Military in Vatican City
The Vatican City State is a neutral nation, which has not engaged in any war since its formation in 1929 by the Lateran Treaty. It has no formal military compact or agreement with neighbouring Italy, although responsibility for defending the Vatican City from an international aggressor is to lie with the Italian Armed Forces. Although the Vatican City State has never been at war, its forces were exposed to military aggression when it was bombed during World War II, whilst defending Vatican property in Rome during the same conflict. Although the former Papal States were defended by a large Papal Army, a majority of these forces were disbanded when the Papal States ceased to exist in 1870. Prior to the disbandment, the Esercito Pontificio comprised two regiments of locally recruited Italian infantry, two Swiss regiments, a battalion of Irish volunteers and dragoons, plus the international Catholic volunteer corps the Papal Zouaves, formed in 1861 to oppose Italian unification. Following defeat and abolition of the States by the Kingdom of Italy, four small Papal units were retained, but restricted their activity to the Vatican in Rome.
Upon the 1929 formation of the Vatican City State, a unique form of sovereignty was defined. Under this agreement sovereignty is vested in the much more ancient Holy See, an ecclesiastical jurisdiction; the Vatican City State has never had independent armed forces, but it has always had a de facto military provided by the armed forces of the Holy See: the Pontifical Swiss Guard, the Noble Guard, the Palatine Guard, the Papal Gendarmerie Corps. In practical terms, these armed forces have operated chiefly within the Vatican City State and the Papal Palace of Castel Gandolfo, not in the many other extraterritorial properties of the Holy See, except during the time of World War Two when troops of the Palatine Guard were deployed to all Papal properties in and around Rome; as part of a major reform in 1970 by Pope Paul VI, two of the units were disbanded, one was retained, one was restructured into a civilian police service. The Palatine Guard was formed in 1850 by Pope Pius IX, through amalgamation of two older units of the Papal Army.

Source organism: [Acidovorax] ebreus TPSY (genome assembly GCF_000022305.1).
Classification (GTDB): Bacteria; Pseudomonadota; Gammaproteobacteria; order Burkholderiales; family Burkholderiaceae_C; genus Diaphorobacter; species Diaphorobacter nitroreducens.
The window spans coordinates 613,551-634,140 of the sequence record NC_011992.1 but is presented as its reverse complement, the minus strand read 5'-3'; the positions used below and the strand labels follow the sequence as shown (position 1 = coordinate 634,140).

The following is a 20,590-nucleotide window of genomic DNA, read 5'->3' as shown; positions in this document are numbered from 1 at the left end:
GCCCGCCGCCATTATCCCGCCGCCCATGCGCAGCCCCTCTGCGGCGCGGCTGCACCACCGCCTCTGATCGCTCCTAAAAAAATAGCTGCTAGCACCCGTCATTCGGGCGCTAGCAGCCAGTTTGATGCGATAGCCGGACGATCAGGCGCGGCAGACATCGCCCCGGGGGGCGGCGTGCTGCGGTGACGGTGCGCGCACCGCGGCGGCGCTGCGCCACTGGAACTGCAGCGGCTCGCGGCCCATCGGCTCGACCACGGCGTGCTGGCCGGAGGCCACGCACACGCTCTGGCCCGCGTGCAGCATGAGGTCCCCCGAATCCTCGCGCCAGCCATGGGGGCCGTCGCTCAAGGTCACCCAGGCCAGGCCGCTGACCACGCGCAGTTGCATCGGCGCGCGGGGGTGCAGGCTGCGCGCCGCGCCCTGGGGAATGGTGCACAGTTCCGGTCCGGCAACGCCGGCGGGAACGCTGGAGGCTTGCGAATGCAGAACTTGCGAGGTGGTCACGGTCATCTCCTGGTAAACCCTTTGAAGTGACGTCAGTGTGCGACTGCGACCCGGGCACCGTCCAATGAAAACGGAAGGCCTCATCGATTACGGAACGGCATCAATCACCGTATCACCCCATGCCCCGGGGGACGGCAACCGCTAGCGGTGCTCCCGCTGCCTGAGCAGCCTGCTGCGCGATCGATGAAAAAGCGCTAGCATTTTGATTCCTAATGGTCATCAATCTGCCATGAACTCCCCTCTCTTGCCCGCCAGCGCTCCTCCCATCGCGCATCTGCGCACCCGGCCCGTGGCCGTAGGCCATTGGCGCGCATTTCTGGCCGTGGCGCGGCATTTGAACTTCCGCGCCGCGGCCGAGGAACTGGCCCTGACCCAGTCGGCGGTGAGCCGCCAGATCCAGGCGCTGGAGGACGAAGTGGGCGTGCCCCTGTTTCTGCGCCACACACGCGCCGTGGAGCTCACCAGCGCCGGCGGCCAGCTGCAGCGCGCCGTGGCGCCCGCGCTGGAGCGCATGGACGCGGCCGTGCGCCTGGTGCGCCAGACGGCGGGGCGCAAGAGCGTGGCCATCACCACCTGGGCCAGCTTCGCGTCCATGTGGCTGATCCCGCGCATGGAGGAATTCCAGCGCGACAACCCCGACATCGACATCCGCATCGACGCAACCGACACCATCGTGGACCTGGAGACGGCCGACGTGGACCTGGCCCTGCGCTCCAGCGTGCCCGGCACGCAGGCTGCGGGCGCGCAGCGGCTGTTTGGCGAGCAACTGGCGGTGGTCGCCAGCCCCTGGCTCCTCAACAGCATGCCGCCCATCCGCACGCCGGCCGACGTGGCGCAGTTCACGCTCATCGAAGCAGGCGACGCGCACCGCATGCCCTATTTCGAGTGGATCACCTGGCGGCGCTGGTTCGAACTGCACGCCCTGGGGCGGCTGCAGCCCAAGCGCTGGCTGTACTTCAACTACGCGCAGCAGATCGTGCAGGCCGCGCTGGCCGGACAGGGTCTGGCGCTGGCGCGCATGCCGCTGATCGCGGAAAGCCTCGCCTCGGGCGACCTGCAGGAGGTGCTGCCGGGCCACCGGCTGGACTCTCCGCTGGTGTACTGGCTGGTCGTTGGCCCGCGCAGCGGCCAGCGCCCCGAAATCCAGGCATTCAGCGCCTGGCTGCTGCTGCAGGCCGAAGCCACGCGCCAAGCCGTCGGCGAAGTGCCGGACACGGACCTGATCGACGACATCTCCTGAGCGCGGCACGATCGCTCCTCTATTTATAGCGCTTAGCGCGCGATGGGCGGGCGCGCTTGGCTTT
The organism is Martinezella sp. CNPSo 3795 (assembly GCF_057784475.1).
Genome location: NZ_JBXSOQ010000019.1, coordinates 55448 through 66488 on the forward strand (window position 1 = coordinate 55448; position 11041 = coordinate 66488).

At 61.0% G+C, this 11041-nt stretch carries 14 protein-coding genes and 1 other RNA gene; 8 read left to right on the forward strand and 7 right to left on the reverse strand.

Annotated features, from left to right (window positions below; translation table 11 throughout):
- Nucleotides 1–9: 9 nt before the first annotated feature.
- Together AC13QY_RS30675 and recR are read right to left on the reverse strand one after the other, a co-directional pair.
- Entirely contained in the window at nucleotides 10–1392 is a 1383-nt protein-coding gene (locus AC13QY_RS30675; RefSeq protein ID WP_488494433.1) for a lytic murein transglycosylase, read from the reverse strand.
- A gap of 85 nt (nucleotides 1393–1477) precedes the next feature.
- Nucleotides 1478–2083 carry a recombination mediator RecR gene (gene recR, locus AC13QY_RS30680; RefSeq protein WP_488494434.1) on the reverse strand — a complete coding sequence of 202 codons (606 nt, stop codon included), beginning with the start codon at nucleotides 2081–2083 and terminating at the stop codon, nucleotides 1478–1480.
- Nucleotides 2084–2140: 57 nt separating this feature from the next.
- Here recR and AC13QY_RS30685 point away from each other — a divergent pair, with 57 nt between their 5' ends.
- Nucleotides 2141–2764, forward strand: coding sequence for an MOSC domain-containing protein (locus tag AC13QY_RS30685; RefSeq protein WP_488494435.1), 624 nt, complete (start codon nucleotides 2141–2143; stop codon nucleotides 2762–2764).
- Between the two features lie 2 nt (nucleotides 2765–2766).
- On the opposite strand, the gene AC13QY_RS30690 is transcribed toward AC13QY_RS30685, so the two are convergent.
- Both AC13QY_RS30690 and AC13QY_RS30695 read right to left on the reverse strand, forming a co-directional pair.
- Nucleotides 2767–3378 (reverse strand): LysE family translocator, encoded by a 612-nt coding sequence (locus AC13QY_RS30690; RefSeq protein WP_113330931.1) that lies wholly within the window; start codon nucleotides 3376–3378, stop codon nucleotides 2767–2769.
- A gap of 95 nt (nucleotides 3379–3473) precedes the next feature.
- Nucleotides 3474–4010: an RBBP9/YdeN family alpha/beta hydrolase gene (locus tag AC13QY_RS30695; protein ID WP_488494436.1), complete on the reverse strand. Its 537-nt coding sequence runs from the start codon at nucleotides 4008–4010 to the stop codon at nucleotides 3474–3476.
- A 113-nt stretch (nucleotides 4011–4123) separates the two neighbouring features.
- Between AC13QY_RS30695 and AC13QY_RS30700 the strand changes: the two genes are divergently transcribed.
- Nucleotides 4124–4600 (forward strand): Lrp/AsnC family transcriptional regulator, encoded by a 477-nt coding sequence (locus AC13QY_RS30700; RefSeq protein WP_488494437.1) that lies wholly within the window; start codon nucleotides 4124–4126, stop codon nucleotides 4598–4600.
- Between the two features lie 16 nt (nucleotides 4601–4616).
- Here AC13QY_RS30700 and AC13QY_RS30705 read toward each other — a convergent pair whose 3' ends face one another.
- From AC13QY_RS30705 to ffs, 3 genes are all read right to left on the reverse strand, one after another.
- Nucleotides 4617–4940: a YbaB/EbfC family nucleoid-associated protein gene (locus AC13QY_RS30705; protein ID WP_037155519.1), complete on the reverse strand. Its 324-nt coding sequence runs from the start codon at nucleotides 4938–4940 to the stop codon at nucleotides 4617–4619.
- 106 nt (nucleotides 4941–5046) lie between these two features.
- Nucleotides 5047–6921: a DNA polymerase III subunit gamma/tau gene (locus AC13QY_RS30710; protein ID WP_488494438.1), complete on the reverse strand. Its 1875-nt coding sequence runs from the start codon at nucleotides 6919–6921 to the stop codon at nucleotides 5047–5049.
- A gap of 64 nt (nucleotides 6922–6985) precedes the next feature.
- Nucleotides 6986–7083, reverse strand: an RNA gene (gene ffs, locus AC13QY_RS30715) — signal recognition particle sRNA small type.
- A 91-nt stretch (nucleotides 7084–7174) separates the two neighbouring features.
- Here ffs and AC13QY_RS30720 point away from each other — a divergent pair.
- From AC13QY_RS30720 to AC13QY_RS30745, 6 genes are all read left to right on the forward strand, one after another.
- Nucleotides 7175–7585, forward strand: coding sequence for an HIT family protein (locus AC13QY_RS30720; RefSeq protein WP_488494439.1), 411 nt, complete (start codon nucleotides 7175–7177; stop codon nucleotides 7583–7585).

The corps was formed as an infantry unit. It saw active service during the token resistance to the occupation of Rome by Italian government troops in 1870, it survived into the period of the Vatican City State, as a de facto Vatican military unit from 1929 to 1970. In September 1943, when German troops occupied Rome in response to Italy's conclusion of an armistice with the Allies, the Palatine Guard was charged with protecting Vatican City, various Vatican properties in Rome, the pope's summer villa at Castel Gandolfo; the guardsmen patrolled the walls and courtyards of Vatican City, stood guard at the entrances to papal buildings around Rome. On more than one occasion this service resulted in violent confrontations with Italian fascist police units working with the German authorities to arrest political refugees who were hiding in buildings protected by the Vatican. In September 1939 the Palatine Guard numbered 500 men; the Corps returned to its smaller size, to chiefly ceremonial duties. It was abolished on 14 September 1970 by Pope Paul VI.
The Noble Guard was formed in 1801 by Pope Pius VII. The regiment was formed as a heavy cavalry unit, it was part of the Pope's personal guard, providing a mounted escort for the Pope when he travelled in his carriage. The Guard performed special missions within the Papal States until their abolition, continued to function at the Vatican with a limited mounted escort role, it survived into the period of the Vatican City State, as a de facto Vatican military unit from 1929 to 1970. During World War Two members of the unit mounted guard outside the papal apartments by night and day, guardsmen armed with pistols provided close protection to Pope Pius XII when he took his daily walks in the Vatican Gardens. During its period as a Vatican City State military unit, the Noble Guard never numbered above 70 men, apart from the wartime period it performed chiefly ceremonial duties; as its membership was drawn from families of noble origin it came to be seen as elitist, it was abolished on 14 September 1970 by Pope Paul VI.